Once a rumbling collage of bubbly letters and fading paint, New York’s City’s subway cars are now uniform – each a clean, shiny metallic silver. It’s a change that came in the late 1980s when city officials promised that no graffiti-covered car would leave the train yards.
With their moving galleries gone, New York City’s “graffiti writers” sought out dark corners in the boroughs and claimed walls as their own with a few stylishly painted letters. They climbed to out-of-the way places, painted in the dark and always looked over their shoulders.
Now 20 years later, as the seven train rises from a Manhattan tunnel in Long Island City, giant letters and bold strokes of spray paint welcome passengers to Queens. Vibrant images cover a five-story building known as 5 Pointz. It's thousands of square feet of brick, block and steel, where graffiti is encouraged, not forbidden.
“If you told me 20 years ago there’d be a place like this, I never would’ve believed it,” said Anthony Giglio, a 37-year-old New York City native who gave up graffiti years ago for steady work and a family. But for the past two years, he says, 5 Pointz has been a haven. He visits after work and on weekends to improve the craft he learned as a teenager in train yards.
“This place is a saving grace for a lot of people,” Giglio says.
Artists & Admirers
5 Pointz, named for New York’s five boroughs, is across from the contemporary art museum P.S.1. But visitors who stroll Jackson Avenue near Crane Street see a different collection of modern art. While some P.S.1 exhibits are designed to peak the mind, 5 Pointz attacks the eyes with images gritty and cartoonish.
The massive building that spans much of a city block is covered with movie and television characters, sneering faces, dragons and the bent contorted lettering that is graffiti’s hallmark. Graffiti writers of all styles and skills are given a spot at 5 Pointz, provided they bring their own spray cans and accept that even the best images will eventually be painted over.
Giglio says writers come to 5 Pointz from around the world to paint in the city where graffiti began.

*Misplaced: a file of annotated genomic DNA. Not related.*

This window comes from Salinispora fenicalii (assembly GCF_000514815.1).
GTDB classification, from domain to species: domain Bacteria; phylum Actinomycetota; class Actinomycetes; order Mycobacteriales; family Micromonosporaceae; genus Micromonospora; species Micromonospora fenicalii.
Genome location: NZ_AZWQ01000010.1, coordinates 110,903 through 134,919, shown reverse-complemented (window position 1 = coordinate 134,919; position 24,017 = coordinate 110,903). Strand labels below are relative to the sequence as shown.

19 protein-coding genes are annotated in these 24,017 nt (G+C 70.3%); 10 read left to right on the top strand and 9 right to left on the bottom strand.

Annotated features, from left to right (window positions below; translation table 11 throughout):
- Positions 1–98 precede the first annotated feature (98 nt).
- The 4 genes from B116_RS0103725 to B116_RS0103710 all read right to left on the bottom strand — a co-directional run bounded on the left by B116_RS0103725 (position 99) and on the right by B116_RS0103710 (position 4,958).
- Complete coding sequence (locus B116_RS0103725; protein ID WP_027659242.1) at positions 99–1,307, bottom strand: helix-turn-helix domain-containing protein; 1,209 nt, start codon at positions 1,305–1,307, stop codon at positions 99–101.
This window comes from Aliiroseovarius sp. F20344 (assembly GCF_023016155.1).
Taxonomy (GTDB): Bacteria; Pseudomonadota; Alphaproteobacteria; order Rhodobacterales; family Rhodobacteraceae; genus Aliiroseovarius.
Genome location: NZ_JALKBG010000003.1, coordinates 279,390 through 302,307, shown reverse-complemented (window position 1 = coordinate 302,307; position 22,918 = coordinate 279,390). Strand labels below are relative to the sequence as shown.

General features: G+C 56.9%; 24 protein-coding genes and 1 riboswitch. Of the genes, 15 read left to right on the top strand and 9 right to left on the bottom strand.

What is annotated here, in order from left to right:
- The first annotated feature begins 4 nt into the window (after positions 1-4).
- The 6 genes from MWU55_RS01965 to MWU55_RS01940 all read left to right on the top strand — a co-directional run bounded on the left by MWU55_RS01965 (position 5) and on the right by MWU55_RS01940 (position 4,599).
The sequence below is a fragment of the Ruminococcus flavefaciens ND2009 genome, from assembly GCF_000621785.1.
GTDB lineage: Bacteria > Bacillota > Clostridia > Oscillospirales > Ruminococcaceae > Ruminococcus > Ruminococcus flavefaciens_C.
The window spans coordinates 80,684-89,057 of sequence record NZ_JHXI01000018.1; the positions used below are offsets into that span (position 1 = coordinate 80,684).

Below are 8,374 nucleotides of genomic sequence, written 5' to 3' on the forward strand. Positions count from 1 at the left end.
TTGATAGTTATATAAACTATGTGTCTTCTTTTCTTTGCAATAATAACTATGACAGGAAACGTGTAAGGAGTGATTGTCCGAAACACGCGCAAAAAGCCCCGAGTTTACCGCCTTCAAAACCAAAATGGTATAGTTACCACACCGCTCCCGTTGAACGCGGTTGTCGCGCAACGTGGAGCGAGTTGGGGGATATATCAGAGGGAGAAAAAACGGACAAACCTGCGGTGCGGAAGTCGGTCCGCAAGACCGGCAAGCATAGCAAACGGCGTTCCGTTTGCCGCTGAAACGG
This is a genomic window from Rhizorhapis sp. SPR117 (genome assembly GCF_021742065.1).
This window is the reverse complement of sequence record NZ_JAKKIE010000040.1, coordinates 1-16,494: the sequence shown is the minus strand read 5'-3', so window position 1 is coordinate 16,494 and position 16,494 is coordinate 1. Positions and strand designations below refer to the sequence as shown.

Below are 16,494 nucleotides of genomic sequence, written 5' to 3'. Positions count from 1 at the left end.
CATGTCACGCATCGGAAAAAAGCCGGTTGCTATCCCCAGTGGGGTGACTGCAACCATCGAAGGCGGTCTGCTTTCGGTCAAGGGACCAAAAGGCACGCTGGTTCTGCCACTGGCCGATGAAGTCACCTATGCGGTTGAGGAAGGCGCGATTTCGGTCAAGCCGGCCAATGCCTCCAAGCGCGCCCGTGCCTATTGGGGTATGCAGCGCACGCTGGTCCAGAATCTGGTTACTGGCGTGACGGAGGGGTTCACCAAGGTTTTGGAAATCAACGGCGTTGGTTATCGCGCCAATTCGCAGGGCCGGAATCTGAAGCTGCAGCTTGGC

“To them, New York is like the Mecca of all graffiti, so it’s very honorable to work here,” he said. The elaborately painted bricks and cinder blocks also attract hundreds of curious visitors and dozens of teenagers eager to learn a largely forbidden craft many consider vandalism. To Giglio, 5 Pointz is proof of graffiti writers’ rebellious spirit.
“The more you hold someone back and tell them no, the more they’re going to want to do it,” he says. City officials, he says, oppose 5 Pointz and feel that it encourages illegal graffiti, but many others have embraced it. Singer Joss Stone shot a music video at 5 Pointz, Giglio says, and models and photographers have used it as a backdrop for photo shoots.
New Style Of Graffiti
Although 5 Pointz continues a tradition that began in New York train yards in the late 1960s, Giglio says painting in a legal spot is different from graffiti on the street. After the city ended subway graffiti, train writers resorted to “street-bombing” – painting anywhere and hiding from parents, police and angry landlords.
On the street, graffiti writers have little time for perfection and usually spray just a few chosen letters, enough to claim their spot. But at 5 Pointz, writers spend hours, even days painting. Some collaborate on murals, while others, like Giglio, continue writing the same favorite letters they chose as teenagers.
The result is a mix of dragons and monsters, celebrity caricatures and street hustlers. The most elaborate paintings add variety, but are different from the craft Giglio learned as a teenager.
“The original showcase of graffiti was the lettering, doing your name,” he says. “You can’t define a graffiti writer by legal spots. You might be an aerosol artist, but you’re not a graffiti writer."
Back To The People
On a recent Saturday, Daniel Martinez, 35, crouched on Crane street, bending his signature letters on an often painted over wall at 5 Pointz. With the quiet hiss of a low-pressure spray can, Martinez, who started “writing” at 12, says he can slide into a zone and return to the craft of his youth. As a kid he was fascinated by subway grafitti, which reminded him of cartoons. Decades later, Martinez has parlayed his drawing skills into a career airbrushing cars and motorcycles.
Legal graffiti spots like 5 Pointz are hard to find, Martinez says. Most other legal spots are on tucked away rooftops where other grafitti writers would see his work, but not the regular people who stroll down Jackson Avenue or who pass 5 Pointz on the seven train.
For graffiti artist Lady Pink, painting for regular people was part of the allure of subway cars when she started writing in 1979 at age 15.
Lady Pink, whose real name is Sandra Smith, says train yards taught her a “no-nonsense,” “in-your-face” folk art that screamed for the attention of commuters. She worked at night and learned to set aside her fear in favor of her art. She honed her artistic skills and people began commissioning her to paint murals that have been scrutinized by thousands. She’s even shown her work in galleries alongside her hero, Georgia O’Keefe.
Now Lady Pink mentors young painters, some of whom practice at 5 Pointz, and passes along lessons from the train yards during after school workshops. She sees 5 Pointz as a way to keep graffiti going and to get art out of museums and back on the streets where everyone can admire it.
“I prove to the young people you can survive as an artist despite your unorthodox beginnings,” she said.